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Licensed Unlicensed Requires Authentication Published by De Gruyter November 30, 2022

Authors of Slender Means? Female Authorship in Mid-Twentieth-Century British Fiction

  • Ingo Berensmeyer EMAIL logo


This article examines women writers as characters in British novels and stories by women writers from the 1940s to the early 1960s. In works by Muriel Spark, Elizabeth Taylor, Mary Renault, and others, there is a reflection on the social and artistic positions available to female authors. Given the gender segregation of the literary field at mid-century, in which ‘womanly’ writing was associated with the commercial form of romance and ‘manly’ writing with seriousness, the predicament of female authorship is rarely explored in fiction. But when it is, fictional women authors point up the constraints and limits of a ‘feminine’ literary aesthetic in illuminating ways. The article reconstructs how mid-twentieth-century British women authors thought about the act of writing, how they viewed the fields of literary creation and production, and which narrative strategies they used to negotiate this difficult terrain.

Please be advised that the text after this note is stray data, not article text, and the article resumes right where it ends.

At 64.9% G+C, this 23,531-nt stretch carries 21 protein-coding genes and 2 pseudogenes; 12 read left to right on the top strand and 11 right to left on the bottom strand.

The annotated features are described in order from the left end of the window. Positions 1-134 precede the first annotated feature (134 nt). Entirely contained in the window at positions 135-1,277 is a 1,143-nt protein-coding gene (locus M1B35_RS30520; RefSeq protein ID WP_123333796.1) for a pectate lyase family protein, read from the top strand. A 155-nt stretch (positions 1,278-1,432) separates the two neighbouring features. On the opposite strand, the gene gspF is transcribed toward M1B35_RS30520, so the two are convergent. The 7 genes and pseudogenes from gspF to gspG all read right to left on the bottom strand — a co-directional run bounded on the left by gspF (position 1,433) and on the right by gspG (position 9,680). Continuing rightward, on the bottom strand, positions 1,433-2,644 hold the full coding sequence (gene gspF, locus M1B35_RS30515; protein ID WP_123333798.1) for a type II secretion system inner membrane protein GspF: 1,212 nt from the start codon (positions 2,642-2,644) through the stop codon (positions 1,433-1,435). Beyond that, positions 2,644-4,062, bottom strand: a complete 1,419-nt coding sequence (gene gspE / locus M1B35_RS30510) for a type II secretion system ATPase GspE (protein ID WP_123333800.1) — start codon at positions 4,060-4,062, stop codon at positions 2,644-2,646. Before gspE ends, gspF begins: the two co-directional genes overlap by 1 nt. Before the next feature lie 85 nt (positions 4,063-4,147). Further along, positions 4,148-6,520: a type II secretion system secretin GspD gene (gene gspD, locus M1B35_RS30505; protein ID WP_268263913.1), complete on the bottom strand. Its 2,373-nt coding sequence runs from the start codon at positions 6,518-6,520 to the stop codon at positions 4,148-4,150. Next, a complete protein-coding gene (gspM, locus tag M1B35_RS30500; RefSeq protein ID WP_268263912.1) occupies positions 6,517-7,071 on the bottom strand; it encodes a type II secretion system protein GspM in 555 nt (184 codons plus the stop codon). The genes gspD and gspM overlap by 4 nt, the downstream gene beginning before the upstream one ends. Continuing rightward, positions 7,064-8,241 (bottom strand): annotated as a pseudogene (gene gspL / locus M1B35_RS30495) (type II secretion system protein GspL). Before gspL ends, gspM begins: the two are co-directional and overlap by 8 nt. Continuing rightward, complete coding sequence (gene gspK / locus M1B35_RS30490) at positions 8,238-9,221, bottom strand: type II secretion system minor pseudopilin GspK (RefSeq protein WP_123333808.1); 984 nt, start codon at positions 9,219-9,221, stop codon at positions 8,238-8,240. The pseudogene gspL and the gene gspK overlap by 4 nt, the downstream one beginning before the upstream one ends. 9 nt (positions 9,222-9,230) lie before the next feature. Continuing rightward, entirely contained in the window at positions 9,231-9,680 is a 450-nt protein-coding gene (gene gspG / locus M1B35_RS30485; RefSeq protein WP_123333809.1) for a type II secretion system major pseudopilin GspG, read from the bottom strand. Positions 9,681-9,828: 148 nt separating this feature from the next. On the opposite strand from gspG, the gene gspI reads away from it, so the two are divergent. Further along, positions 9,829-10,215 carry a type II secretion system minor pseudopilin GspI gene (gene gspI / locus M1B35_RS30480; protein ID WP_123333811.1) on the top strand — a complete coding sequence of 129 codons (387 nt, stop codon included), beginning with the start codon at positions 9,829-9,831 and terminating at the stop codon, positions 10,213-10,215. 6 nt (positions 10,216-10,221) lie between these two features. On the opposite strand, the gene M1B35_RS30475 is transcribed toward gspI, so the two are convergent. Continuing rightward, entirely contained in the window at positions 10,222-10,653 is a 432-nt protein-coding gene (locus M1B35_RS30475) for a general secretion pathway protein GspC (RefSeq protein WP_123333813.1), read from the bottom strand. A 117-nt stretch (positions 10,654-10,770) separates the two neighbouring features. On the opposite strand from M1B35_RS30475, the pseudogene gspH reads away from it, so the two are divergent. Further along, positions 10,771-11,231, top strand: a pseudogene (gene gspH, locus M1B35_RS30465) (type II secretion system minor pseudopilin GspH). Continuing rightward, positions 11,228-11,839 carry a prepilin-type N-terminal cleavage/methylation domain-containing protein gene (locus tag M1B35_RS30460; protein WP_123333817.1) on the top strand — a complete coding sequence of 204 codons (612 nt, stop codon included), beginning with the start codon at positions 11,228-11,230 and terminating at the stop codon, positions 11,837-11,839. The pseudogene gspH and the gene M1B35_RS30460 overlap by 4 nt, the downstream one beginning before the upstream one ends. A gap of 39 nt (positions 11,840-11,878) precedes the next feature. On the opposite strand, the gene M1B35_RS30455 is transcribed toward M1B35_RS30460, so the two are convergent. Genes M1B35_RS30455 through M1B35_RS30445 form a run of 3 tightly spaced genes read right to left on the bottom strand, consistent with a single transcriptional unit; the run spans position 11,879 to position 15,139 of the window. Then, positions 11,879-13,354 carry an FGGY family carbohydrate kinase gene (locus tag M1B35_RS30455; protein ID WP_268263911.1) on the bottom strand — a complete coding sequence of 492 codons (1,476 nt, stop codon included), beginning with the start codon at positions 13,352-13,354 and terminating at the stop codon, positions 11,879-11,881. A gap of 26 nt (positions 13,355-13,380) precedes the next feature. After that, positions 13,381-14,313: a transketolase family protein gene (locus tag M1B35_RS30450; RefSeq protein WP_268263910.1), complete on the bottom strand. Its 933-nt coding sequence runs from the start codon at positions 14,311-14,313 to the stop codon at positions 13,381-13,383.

Corresponding author: Prof. Dr. Ingo Berensmeyer, English Department, University of Munich, Schellingstr. 3 (RG), 80799 Munich, Germany, E-mail:

Funding source: German Research Foundation 10.13039/501100001659

Award Identifier / Grant number: 264357303


Research for this article was supported by a grant from the German Research Foundation (DFG, project 264357303). For their helpful comments, I would like to thank Dorothee Birke, Gero Guttzeit, Leonie Kappus, Georgina Nugent-Folan, and Sonja Trurnit.

  1. Research funding: German Research Foundation (264357303) 10.13039/501100001659.


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Published Online: 2022-11-30
Published in Print: 2022-12-16

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